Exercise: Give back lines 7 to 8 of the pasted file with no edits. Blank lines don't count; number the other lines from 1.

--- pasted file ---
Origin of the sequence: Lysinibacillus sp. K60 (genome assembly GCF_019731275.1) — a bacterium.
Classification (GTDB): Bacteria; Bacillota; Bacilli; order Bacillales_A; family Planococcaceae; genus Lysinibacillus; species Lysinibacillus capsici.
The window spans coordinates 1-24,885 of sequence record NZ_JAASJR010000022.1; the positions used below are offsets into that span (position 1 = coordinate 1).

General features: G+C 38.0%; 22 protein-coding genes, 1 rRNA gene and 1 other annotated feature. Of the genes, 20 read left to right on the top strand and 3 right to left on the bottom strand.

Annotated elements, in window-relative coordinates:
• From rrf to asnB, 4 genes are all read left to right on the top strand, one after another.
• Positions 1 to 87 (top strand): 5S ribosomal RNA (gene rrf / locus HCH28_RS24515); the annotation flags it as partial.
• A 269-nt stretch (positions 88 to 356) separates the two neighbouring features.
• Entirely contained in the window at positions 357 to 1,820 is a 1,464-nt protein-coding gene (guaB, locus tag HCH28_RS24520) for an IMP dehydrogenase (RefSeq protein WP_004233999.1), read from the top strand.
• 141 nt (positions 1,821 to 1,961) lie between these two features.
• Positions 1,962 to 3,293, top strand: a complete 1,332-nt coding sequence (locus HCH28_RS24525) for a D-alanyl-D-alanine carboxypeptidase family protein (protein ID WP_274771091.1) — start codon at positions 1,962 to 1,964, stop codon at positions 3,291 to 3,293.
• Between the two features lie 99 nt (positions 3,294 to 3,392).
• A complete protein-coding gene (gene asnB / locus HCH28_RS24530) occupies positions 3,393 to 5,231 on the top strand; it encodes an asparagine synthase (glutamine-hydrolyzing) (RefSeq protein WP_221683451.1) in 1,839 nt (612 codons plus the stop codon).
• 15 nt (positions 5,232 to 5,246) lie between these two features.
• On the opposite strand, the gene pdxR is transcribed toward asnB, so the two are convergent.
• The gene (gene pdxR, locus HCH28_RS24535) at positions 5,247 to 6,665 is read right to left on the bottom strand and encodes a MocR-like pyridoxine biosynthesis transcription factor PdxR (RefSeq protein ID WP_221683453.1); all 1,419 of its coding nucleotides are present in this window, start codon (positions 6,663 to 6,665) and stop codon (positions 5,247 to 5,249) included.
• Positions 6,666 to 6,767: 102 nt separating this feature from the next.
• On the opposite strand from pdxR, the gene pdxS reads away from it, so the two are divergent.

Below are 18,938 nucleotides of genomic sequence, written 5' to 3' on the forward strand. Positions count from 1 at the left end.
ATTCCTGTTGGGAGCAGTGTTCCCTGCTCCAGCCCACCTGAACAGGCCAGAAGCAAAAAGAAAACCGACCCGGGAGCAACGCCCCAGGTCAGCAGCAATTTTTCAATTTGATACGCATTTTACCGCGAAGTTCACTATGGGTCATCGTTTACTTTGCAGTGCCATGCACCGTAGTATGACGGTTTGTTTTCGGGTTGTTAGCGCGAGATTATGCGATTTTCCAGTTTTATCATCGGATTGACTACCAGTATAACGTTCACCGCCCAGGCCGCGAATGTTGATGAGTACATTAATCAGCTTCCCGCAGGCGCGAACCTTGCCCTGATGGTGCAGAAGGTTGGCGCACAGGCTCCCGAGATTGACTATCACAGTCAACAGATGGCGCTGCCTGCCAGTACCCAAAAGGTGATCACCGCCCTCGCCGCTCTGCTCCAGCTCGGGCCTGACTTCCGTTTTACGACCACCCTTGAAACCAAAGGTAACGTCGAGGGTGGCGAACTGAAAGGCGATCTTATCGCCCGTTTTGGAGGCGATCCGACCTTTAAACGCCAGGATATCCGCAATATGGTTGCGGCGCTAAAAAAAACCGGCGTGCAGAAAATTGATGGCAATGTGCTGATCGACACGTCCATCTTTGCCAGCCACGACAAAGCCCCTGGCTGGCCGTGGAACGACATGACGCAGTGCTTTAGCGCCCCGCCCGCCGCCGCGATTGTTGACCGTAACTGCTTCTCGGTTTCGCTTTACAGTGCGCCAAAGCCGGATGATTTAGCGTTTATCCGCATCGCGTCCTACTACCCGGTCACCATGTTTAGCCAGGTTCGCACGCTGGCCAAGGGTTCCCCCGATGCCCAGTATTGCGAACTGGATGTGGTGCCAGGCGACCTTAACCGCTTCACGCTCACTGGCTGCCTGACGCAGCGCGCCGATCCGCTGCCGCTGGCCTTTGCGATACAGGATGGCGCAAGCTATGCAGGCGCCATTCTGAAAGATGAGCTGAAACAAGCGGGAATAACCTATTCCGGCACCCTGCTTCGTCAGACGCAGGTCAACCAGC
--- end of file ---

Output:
• Positions 1 to 87 (top strand): 5S ribosomal RNA (gene rrf / locus HCH28_RS24515); the annotation flags it as partial.
• A 269-nt stretch (positions 88 to 356) separates the two neighbouring features.